Column: Why it’s time to bring Northeastern football back


Thomas Herron, news correspondent. / Photo by Riley Robinson

By Thomas Herron, news correspondent

When Northeastern’s administration cut the university’s football program in 2009, it was the right thing to do. Athletic Director Peter Roby, who was instrumental in cutting the program, has done an outstanding job in bettering our athletic programs and keeping the focus on the student half of the student-athlete equation. He has done an immense amount of good for the school and its athletic programs.

Despite the controversy surrounding the decision to cut football, it was one of the best moves the athletic administration has made. The cut allowed the school to reallocate this money into bettering other athletic programs through the the redistribution of scholarship money, refinancing the general financial aid pool and benefitting academic programs.

The results speak for themselves. Northeastern’s ranking has soared from the 96th national university at the time football was cut in 2009, to number 40 in 2018, an astonishing 56-place jump. The academic status of the school has surpassed all expectations from the time the program was axed. The campus itself has expanded through leasing and building new properties. The co-op program is regarded as one of the best in the country today, and of course there’s always the added attraction of being centrally located in Boston.

The university currently has great appeal as a result of the jaw-dropping transformation it has gone through. The question now is, what else can be done?

The best thing Northeastern can do to build on the progress it has made already is simply by making the student experience on campus more attractive. And to do that, Northeastern should re-establish its football team.

Too often have I heard friends and acquaintances say something along the lines of, “I didn’t apply to Northeastern because I want to go to a college with a football team.” This should be a problem in the eyes of the administration. Anything that deters possible applicants from applying — or worse, accepted students from choosing Northeastern — is a major issue. From a ranking-based standpoint, bringing football back would benefit the university in terms of increasing applications and would benefit the student body in terms of enhancing students’ experiences.

The problems that the football program faced in 2009 are still relevant today. It is, without a doubt, extremely hard to maintain a successful football program in a major city. That’s why so many colleges and universities located in major cities have cut their programs as well. Still, it is far from impossible. Look at places like University of California, Los Angeles, University of Central Florida in Orlando, University of Miami and University of Houston. Yes, the campuses are bigger, but their successes prove that teams located in major cities can still be competitive.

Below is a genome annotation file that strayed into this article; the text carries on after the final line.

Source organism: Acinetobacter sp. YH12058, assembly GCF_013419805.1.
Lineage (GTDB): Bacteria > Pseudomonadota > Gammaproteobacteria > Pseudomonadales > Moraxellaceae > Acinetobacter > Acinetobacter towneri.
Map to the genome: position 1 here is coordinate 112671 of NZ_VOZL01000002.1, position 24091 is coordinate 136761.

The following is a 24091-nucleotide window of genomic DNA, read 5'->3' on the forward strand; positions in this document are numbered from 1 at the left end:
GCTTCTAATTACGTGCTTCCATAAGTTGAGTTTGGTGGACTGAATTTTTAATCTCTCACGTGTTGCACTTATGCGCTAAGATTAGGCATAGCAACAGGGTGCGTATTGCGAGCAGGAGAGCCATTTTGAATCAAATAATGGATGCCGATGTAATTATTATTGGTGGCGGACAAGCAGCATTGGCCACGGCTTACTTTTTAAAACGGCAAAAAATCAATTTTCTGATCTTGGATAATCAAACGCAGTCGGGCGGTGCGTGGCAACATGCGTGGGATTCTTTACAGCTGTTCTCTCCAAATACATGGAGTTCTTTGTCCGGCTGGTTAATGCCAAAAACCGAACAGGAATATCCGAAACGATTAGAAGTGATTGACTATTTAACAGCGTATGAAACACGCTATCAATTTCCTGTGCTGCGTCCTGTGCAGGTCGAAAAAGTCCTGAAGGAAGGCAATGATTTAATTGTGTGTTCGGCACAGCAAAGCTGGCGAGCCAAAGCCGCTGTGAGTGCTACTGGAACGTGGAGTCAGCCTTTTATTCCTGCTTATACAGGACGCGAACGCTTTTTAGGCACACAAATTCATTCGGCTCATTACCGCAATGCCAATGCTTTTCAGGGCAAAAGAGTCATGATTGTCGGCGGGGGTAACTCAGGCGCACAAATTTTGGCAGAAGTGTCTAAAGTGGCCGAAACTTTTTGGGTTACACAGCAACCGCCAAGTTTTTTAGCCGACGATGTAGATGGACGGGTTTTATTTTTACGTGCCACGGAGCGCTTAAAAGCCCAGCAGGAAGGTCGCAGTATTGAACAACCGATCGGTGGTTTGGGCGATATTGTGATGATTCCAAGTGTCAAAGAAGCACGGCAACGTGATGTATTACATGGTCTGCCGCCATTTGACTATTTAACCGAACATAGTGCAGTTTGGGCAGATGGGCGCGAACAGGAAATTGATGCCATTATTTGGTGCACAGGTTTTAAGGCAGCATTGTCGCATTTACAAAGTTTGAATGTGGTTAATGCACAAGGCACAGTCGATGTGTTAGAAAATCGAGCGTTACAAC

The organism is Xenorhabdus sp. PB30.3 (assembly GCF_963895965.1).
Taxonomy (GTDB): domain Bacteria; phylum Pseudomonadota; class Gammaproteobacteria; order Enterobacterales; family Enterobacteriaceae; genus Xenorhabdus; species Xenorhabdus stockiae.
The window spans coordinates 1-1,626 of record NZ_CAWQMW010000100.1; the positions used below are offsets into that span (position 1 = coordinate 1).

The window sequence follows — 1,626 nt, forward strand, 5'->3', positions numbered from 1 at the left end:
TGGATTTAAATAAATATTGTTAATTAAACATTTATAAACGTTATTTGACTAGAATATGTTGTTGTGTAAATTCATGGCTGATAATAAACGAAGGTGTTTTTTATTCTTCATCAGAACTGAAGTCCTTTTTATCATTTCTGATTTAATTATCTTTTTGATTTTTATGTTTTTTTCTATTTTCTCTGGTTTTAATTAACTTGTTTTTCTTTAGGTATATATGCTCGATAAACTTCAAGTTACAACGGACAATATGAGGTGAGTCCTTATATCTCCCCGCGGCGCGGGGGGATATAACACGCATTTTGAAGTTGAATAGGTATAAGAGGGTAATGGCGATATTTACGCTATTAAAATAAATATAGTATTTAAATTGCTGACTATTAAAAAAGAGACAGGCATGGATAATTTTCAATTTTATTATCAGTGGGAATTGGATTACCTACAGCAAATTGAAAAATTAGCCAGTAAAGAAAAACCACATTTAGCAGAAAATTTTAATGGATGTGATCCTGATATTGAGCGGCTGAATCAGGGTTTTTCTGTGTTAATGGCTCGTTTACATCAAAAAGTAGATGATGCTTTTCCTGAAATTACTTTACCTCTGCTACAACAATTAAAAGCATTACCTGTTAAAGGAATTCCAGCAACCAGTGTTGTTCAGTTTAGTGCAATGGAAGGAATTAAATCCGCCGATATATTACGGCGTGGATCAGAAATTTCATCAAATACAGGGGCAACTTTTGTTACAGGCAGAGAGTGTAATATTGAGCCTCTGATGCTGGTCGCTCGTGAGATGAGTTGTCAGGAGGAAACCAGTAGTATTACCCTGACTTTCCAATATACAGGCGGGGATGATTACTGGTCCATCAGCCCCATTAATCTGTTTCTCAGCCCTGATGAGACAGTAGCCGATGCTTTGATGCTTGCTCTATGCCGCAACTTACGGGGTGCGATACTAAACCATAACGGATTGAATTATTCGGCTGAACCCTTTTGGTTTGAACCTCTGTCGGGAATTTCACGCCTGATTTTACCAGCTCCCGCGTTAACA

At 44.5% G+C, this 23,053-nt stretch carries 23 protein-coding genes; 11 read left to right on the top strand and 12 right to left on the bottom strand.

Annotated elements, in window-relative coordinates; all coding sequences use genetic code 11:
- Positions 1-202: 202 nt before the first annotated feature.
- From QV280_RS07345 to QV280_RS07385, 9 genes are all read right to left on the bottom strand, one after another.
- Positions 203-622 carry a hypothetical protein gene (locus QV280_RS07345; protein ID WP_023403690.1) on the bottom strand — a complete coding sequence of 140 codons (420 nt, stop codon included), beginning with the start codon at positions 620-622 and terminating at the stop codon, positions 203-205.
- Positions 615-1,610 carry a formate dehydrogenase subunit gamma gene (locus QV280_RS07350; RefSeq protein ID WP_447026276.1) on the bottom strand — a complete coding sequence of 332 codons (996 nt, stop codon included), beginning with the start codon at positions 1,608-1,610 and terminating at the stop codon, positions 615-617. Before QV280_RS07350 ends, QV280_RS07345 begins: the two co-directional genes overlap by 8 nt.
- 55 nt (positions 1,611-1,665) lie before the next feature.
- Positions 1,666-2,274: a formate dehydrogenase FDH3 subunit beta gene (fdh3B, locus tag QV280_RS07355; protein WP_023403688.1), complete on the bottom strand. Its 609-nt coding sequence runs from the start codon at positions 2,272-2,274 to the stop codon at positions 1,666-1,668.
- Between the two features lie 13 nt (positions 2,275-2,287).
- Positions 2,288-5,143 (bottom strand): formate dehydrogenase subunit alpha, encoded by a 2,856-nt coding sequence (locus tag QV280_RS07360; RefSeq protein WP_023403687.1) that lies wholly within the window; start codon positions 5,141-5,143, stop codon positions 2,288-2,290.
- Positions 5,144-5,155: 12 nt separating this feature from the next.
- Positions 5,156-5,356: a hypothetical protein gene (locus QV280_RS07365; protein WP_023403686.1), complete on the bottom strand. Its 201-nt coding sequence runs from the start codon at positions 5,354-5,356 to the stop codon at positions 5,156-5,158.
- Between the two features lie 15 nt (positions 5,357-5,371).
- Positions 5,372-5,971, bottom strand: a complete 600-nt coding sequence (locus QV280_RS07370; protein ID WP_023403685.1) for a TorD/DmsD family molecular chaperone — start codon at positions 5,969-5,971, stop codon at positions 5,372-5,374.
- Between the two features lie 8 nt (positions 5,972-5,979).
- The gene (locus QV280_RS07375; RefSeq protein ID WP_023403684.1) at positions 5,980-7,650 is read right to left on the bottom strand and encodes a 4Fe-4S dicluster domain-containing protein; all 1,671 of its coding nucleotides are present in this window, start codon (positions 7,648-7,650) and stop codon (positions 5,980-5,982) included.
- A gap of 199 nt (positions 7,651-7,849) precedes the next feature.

It’s no secret that funds could have been better allocated toward certain programs in the past, and the $20 million it would have cost to build a new stadium for a losing football team just wasn’t worth it, to be blatant.

But the fiscal argument that worked so well in the past fails today. For example, the Interdisciplinary Science and Engineering Complex is an amazing building and it does contribute to the appeal of the university and its betterment. But the cost to build facilities necessary to sustain a successful Division I athletic program pales in comparison to the $225 million that it cost to build ISEC.

The school has the money to spend, and that money should be spent on the betterment of our university. I also doubt that there is a shortage of alumni who would donate money to go toward building a new stadium and bettering our athletic facilities.

The reinstatement of football would also increase the number of student-athletes on campus, something the student body could only benefit from. Northeastern is a Division I program that excels in what we do, but the feeling among campus is simply that we aren’t a huge sports school. Bringing football back would change this, and change it fast, by increasing the number of student-athletes and the number of major sports that we offer. Although attendance at football games wasn’t the best since Parsons field is about a twenty minute walk from campus. That problem would be easily remedied with a new and more appealing stadium closer to campus.

Yes, in 2009 it was harder for Northeastern to draw top recruits, but the pitch to recruits would be completely different now than it was nine years ago. Attracting talented athletes is no problem for the athletic department currently, considering its status as a Division I program and the academic ranking alone. Throw co-op in on that pitch and many athletes would seriously consider playing here.

There would undoubtedly be a period of time during rebuilding when the program would probably not be the most competitive, but the way Northeastern Athletics is operated currently, I have faith it would not take long to figure itself out.

In 2009, cutting football was the best possible decision for the University. The results are unquestionable in terms of increase in ranking and university expansion. But these improvements are also the reason it makes so much sense to reinstate the program. That decision (among others) rocketed Northeastern in the right direction and spurred the growth we’ve seen in the last nine years. In 2018, there would be no better decision for the continuation of this growth than to reinstate Northeastern football.